Bloomsbury Economics recently released their 2019 Indigo Wellness Index which ranks 191 countries according to various measures to find out which are the healthiest and unhealthiest. The results are disappointing for South Africa to say the least; we were ranked the unhealthiest country in the world.
The Index includes 10 criteria to measure health and wellness, which are: government spending on healthcare, obesity, alcohol consumption levels, blood glucose, happiness, depression, inactivity, blood pressure, tobacco use, and life expectancy.
As much as deep-fried fast food and many nights of heavy drinking is sure to lead to an unhealthy lifestyle, there is a bigger health issue in the country at large.
Various factors have caused South Africa to perform so poorly on health reports. Individual, political, and economic circumstances have all contributed to the decline of health in our country.
According to the World Health Organisation (WHO), South Africans between the ages of 30 and 70 face a 26% probability of suffering and dying from cancer, cardiovascular diseases, chronic respiratory disease, or diabetes.
Over 28% of our adult population is obese, meaning fat or overweight. Having a Body Mass Index (BMI) of 30 and above is considered obese by the Calorie Control Council. According to the WHO, one of the biggest reasons for this is our high alcohol consumption;. South Africa ranks 19th in their global alcohol consumption index.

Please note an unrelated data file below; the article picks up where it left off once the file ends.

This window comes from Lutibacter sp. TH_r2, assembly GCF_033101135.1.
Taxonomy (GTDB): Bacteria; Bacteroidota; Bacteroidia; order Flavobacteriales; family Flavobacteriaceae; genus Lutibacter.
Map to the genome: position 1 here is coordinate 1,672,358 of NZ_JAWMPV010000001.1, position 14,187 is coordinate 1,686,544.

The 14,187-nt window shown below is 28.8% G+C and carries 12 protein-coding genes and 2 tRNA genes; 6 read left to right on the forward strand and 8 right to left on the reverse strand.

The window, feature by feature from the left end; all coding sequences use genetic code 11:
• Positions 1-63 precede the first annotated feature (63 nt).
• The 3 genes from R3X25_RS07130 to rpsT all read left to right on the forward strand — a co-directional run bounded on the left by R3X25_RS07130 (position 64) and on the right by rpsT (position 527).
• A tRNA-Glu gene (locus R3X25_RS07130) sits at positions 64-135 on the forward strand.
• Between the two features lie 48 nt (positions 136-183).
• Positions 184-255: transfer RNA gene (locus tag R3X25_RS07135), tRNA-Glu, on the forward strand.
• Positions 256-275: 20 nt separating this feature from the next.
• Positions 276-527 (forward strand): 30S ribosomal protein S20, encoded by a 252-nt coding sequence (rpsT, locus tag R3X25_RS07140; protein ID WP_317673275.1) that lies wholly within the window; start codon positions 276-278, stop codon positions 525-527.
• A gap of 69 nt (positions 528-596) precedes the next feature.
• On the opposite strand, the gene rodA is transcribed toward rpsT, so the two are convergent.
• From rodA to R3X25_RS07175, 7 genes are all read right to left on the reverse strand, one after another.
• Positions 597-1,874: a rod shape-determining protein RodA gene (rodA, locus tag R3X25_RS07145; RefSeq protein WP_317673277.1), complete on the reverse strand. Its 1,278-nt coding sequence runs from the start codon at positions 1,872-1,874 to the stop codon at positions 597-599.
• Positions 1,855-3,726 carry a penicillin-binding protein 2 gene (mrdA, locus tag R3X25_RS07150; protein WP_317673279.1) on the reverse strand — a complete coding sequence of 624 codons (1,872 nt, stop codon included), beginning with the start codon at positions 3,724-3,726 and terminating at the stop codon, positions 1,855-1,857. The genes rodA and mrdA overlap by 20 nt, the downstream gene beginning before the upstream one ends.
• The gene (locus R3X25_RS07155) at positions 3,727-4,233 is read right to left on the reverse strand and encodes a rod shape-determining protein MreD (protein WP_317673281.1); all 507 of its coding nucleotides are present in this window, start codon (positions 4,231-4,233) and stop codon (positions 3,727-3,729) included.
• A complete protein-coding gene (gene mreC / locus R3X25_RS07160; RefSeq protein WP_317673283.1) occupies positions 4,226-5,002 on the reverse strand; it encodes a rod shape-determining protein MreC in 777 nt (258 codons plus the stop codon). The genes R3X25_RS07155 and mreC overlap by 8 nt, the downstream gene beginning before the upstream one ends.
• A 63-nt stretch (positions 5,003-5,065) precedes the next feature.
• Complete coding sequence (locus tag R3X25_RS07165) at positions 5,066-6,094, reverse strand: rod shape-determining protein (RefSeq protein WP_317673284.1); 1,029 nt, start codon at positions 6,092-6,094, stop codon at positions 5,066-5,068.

Government spending on healthcare is another major issue, with South Africa lacking severely in overall medical support in comparison to countries such as the United Kingdom and France. Although medical spending is our country's fourth biggest expenditure behind education and social welfare, our overall budget falls well below many higher-ranking countries. For each South African rand the government spent in the 2014/2015 fiscal year, just 11 cents went towards healthcare. Current statistics are not yet available on publishing date.
While the everyday South African can't drastically change government spending on healthcare, you do have the power to change every one of the other nine criteria to help make yourself, and South Africa, healthier.
Changing your diet, for example, can make a huge difference to your overall health. Replacing saturated fatty foods with healthier, leaner alternatives could reduce the risk of getting cardiovascular diseases, while eating less refined sugar could help prevent diabetes. Although healthy alternatives could be more expensive than fast food, a higher demand for healthier foods could reduce production costs and effectively lead to cheaper prices for consumers. You could also end up spending less on overall medical costs if you maintain a healthy diet.
Incorporating exercise into your lifestyle could also help. A mixture of cardio and strength-training exercises is the best way to maintain a healthy body mass index, which is calculated based on your weight and height and indicates whether you are underweight, overweight, or within a healthy range.
One area where you can help improve your health is to obtain quality healthcare through a reliable medical aid. This will assist by reducing the financial burden of health issues in the future, and ensure that you can focus on improving your health rather than being concerned about the financial impact of illness.
Prices quoted are correct at the time of publishing this article. The information in this article is provided for informational purposes only and should not be construed as financial, legal, or medical advice.